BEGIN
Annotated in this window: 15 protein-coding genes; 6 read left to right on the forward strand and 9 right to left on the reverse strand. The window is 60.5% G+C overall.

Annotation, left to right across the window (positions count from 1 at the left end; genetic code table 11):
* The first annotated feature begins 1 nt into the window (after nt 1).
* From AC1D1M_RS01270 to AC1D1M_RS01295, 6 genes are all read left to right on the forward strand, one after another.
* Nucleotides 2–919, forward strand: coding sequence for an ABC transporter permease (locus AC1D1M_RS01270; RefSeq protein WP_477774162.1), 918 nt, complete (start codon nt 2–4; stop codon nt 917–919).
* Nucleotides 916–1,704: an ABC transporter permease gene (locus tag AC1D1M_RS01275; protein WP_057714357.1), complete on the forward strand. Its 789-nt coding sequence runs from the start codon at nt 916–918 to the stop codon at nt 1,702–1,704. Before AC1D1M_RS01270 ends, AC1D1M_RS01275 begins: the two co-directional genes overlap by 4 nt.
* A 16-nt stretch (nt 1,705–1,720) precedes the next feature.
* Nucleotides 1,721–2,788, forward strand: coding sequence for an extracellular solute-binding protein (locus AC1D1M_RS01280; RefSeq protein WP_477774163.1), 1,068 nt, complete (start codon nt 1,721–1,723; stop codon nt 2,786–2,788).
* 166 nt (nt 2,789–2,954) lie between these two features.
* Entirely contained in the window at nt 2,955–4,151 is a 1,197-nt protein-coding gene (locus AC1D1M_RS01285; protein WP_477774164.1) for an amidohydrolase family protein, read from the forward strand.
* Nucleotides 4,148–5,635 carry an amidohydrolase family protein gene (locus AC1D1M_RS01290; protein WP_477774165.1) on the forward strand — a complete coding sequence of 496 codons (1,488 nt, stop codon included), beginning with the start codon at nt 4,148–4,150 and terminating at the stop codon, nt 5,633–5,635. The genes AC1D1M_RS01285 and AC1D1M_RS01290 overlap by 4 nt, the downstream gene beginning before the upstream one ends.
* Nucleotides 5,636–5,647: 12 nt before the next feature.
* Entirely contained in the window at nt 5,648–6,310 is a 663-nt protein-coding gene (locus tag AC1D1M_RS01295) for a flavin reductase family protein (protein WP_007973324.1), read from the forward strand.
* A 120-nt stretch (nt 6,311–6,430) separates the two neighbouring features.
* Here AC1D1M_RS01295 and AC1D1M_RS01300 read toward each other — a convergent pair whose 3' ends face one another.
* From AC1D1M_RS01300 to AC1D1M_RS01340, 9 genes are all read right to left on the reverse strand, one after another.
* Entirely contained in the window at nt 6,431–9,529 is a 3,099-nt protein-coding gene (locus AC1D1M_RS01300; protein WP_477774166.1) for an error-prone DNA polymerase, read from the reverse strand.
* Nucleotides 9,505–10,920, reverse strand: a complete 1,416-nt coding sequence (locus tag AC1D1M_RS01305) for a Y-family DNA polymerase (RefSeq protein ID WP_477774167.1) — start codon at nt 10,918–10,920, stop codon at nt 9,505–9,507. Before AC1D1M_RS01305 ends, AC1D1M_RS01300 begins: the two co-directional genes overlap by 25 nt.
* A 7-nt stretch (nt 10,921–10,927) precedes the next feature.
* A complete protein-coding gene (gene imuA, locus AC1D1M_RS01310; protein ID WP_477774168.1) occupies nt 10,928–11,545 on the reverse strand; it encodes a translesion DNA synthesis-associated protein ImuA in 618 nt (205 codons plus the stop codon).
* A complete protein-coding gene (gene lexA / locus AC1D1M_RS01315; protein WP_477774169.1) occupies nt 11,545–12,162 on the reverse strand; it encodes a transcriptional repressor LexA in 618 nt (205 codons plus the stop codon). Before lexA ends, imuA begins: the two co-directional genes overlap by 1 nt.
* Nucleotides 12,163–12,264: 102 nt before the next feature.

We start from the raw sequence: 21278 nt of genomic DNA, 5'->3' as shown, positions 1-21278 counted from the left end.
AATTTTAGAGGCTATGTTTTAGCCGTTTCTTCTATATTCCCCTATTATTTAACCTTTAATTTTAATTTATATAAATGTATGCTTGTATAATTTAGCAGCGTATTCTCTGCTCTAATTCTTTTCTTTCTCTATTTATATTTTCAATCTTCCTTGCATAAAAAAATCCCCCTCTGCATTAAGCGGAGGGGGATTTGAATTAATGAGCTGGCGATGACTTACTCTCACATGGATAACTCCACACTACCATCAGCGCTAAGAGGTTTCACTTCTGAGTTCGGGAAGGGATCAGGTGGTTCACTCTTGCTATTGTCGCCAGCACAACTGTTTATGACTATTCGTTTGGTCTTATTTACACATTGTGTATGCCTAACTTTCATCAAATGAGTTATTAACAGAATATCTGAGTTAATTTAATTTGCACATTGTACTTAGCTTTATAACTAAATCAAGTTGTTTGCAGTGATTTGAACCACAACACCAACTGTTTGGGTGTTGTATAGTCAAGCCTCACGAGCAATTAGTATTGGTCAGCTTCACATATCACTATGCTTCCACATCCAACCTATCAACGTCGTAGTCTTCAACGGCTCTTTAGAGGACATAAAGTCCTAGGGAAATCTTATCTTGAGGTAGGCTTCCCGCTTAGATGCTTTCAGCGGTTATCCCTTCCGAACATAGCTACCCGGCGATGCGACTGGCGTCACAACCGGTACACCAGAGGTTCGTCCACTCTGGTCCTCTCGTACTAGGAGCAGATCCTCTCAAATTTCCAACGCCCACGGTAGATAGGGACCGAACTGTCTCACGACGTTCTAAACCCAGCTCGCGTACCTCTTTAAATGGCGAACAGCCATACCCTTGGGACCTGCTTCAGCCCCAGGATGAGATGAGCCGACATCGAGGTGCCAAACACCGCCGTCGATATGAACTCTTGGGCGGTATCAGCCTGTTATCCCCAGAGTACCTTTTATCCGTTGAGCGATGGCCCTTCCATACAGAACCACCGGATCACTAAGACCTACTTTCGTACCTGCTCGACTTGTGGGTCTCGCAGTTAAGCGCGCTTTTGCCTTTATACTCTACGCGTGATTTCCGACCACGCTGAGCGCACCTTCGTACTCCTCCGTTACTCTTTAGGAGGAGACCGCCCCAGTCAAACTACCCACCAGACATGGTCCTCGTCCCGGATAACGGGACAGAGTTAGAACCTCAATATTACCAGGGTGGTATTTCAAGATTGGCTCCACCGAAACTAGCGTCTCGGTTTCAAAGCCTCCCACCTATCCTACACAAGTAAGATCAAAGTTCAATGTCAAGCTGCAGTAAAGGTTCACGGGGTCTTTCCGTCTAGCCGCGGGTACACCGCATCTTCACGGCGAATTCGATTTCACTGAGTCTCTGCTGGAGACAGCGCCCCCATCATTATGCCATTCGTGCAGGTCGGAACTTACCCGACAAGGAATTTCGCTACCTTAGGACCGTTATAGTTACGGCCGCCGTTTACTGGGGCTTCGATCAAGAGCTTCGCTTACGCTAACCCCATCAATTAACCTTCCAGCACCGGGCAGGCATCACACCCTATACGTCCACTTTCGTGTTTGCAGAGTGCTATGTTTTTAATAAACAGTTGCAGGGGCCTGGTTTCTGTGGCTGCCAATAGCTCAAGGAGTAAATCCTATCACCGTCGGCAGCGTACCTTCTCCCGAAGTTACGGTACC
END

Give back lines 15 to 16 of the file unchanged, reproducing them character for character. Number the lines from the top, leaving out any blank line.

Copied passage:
* Here AC1D1M_RS01295 and AC1D1M_RS01300 read toward each other — a convergent pair whose 3' ends face one another.
* From AC1D1M_RS01300 to AC1D1M_RS01340, 9 genes are all read right to left on the reverse strand, one after another.